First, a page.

With reference now to FIG. 1, there is illustrated in an exploded view of an induction cap liner of the prior art. Particular dimension of the various layers are included for the purposes of illustration only. The structure comprises a 0.030 inch layer 10 of white linned pulp. A 1.0 mil. layer of aluminum foil 12 is mounted to the pulp layer 10 by a layer of wax 14. A 0.5 mil. supporting film of polyester 16 is secured by a layer of adhesive 18 to the foil 12. A sealing film 20 is secured by adhesive 22 to the polyester film 16. The material for the sealing film 20 is determined by the material of which the bottle or jar is formed; e.g. a polyvinylchloride bottle will require a polyvinylchloride sealing polymer coating, polyethylene is used with polyethylene, etc.
When a capped bottle having a prior art foil seal cap liner is passed through the induction heater, the aluminum foil 12 is heated sufficiently to melt the wax layer 14 which is absorbed into the pulp layer 10. The structure delaminates at the dashed line such that the portion above the line becomes the cap liner and that below becomes the bottle seal as the sealing film 20 is heat welded to the rim.
The induction seal cap liner of the present invention is illustrated in FIG. 2 and is also of a laminated construction. This structure begins with a layer of pulp 24 to which a layer of aluminum foil 26 is secured by adhesive 28. A first layer of paper 30 such as a 30-60 pound bleached white kraft is secured by adhesive 32 to the foil 26. A layer of wax 34 is used to secure a layer of water and/or oil proofed air-permeable paper 36 to the first layer of paper 30. The air-permeable paper layer 36 is coated with an air-permeable heat sealing layer 38.
The air permeable paper layer 36 may be, for example, a 20-40 pound per reem bleached kraft which has been rendered water resistant by treating with melamine or a urea formaldehyde resin. Oil resistance may be provided with a fluorocarbon treatment. The paper may be cellulosic or a synthetic such as Tyvek which is a trademarked product of Du Pont. Both types of treated paper are well known in the art and are commercially available from a variety of manufacturers including by way of example James River Corp., KVP Group, of Parchment, Mich. 49004. The air permeable heat sealing layer 38 may be a water base acrylic polymer immulsion applied to layer 36 at a rate of from 6-20 pounds per reem of paper. It is preferably applied in multiple coats to eliminate pinholing through the paper layer 36 and thus prevent weeping of the product through the seal. Water based acrylic polymer immulsions useful in the practice of the invention include such polymers as ethylene vinyl chloride, vinyl acetate, ethylene vinyl acetate, polyvinyledene chloride, polyvinyl chloride, and thermoset vinyl. As an alternative to the air permeable paper layer an air permeable plastic film with or without paper support may be used to allow air permeation and equalize the package internal pressure with that of the ambient atmosphere.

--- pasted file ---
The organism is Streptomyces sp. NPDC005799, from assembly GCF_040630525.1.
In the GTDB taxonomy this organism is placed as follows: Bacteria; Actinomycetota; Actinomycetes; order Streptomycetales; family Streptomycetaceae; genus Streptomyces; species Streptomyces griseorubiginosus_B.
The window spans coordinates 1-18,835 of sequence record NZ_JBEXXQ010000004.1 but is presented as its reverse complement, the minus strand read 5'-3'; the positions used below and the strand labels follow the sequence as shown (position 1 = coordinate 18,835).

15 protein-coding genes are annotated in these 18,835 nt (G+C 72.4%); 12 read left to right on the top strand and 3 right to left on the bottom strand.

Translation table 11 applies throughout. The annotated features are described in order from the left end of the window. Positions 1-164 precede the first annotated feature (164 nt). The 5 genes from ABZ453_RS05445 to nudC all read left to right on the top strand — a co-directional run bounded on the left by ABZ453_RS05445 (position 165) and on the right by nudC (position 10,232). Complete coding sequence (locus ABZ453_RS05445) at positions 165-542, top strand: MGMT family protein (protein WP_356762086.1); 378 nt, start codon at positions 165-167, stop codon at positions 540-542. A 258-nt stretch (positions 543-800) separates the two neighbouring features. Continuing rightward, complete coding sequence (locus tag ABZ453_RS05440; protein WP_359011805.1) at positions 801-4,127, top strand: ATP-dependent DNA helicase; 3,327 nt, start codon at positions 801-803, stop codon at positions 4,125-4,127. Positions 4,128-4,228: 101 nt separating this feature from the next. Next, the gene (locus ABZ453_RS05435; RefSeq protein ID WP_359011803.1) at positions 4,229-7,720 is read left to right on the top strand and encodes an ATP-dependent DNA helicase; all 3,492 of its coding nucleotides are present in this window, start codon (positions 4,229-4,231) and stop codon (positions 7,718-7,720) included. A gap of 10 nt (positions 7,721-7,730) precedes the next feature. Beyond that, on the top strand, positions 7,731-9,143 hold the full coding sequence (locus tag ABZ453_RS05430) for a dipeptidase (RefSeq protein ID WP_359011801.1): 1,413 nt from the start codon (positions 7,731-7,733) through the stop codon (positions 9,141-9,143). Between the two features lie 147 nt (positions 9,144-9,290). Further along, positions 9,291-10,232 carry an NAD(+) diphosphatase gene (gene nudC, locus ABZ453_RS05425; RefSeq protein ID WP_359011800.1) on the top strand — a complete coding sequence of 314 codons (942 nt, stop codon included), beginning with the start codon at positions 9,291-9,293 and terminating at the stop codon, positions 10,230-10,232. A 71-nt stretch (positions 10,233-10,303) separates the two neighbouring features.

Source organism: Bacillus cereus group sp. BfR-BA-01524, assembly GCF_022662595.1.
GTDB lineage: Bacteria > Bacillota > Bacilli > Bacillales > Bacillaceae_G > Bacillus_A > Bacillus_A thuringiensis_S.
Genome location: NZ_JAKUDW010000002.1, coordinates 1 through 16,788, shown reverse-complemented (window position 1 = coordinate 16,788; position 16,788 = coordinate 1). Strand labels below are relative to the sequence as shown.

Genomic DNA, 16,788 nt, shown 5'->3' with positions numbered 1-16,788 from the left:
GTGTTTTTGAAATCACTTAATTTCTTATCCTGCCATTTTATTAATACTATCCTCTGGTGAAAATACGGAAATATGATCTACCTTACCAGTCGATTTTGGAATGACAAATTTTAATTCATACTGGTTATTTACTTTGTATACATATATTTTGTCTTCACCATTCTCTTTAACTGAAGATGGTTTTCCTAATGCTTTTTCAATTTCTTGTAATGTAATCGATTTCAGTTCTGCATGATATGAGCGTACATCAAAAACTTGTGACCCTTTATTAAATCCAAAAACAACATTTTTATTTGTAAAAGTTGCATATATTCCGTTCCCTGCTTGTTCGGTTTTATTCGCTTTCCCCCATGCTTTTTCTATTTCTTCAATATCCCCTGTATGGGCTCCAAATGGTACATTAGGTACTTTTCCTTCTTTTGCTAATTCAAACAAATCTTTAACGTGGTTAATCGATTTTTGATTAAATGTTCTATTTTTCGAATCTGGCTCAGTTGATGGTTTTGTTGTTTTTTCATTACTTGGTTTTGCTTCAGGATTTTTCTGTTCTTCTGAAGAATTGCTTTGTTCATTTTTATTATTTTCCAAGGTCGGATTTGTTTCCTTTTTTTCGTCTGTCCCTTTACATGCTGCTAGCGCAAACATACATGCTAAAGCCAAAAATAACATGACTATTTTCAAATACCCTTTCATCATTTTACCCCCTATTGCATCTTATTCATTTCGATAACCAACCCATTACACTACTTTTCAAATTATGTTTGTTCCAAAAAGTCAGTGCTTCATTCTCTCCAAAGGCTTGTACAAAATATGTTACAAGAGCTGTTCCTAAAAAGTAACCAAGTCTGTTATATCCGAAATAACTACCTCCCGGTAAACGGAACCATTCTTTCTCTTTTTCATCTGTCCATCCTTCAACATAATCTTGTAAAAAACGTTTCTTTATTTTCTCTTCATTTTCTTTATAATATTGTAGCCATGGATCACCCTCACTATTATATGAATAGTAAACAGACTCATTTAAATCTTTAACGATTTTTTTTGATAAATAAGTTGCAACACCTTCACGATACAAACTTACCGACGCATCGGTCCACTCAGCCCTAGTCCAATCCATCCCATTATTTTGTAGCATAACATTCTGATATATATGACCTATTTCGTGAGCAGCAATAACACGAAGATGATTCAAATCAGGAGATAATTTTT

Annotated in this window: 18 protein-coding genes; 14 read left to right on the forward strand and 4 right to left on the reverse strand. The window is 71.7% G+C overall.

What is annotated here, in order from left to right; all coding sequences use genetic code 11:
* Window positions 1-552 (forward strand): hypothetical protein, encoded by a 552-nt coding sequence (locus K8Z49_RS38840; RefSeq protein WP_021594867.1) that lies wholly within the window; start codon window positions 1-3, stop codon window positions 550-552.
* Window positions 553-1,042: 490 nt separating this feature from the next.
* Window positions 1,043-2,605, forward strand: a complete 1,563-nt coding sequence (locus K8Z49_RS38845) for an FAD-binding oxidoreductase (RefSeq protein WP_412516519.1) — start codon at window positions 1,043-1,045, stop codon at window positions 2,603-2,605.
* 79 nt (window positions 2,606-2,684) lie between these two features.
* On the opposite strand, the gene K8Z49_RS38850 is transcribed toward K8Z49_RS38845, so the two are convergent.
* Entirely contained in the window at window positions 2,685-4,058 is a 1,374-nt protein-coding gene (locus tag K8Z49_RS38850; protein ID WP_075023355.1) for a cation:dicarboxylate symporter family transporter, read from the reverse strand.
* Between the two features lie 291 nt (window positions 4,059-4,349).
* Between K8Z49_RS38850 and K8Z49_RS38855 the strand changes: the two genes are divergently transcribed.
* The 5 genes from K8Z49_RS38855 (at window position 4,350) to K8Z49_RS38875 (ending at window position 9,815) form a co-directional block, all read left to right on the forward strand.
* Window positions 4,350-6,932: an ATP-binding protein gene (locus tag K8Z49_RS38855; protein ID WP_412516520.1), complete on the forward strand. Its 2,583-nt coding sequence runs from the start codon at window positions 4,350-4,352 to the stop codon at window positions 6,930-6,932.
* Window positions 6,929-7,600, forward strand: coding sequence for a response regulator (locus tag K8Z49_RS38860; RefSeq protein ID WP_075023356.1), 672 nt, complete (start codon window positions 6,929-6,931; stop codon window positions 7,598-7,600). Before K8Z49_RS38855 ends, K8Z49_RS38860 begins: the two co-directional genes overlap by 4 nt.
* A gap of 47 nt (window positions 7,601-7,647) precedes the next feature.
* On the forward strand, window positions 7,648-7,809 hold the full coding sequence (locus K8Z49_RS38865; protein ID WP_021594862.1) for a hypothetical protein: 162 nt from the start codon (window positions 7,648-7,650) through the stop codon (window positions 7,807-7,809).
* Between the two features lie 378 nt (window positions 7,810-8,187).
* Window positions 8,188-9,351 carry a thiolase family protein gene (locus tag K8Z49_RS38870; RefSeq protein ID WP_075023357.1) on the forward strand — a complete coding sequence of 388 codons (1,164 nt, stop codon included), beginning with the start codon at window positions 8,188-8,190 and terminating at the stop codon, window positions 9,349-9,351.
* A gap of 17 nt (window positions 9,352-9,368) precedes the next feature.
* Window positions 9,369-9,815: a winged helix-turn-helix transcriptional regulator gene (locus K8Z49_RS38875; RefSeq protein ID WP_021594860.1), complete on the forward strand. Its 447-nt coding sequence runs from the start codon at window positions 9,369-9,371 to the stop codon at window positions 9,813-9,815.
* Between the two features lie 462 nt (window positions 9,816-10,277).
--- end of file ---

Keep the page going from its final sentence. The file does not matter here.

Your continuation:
When the induction seal cap liner of the present invention is passed through an induction heating system the structure delaminates at the dashed line when the wax melts and is absorbed into the paper layer 30. Again, that portion above the dashed line becomes the cap liner and that below becomes the bottle seal as the heat sealing layer 38 seals to the bottle rim. It will thus be seen that the resulting bottle seal is water/oil resistant and air permeable, yet compatible with the conventional induction heat sealing technique which is preferred over the alternative use of water base adhesives. The mutually exclusive limitations of the prior art are thereby avoided.
From the foregoing description it will be seen that the applicant has provided a new and improved air permeable induction seal cap liner wherein the objectives set forth herein are efficiently achieved. Since certain changes in the above-described construction will occur to those skilled in the art without departure from the scope of the invention, it is intended that all matter set forth in the preceding description or shown in the appended drawings shall be interpreted as illustrative and not in a limiting sense.
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|U.S. Classification||215/232, 215/261, 215/347, 428/486|
|Cooperative Classification||B65D53/04, Y10T428/31808|
|Oct 24, 1989||FPAY||Fee payment|
Year of fee payment: 4
|Nov 12, 1993||FPAY||Fee payment|
Year of fee payment: 8
|Sep 23, 1997||FPAY||Fee payment|
Year of fee payment: 12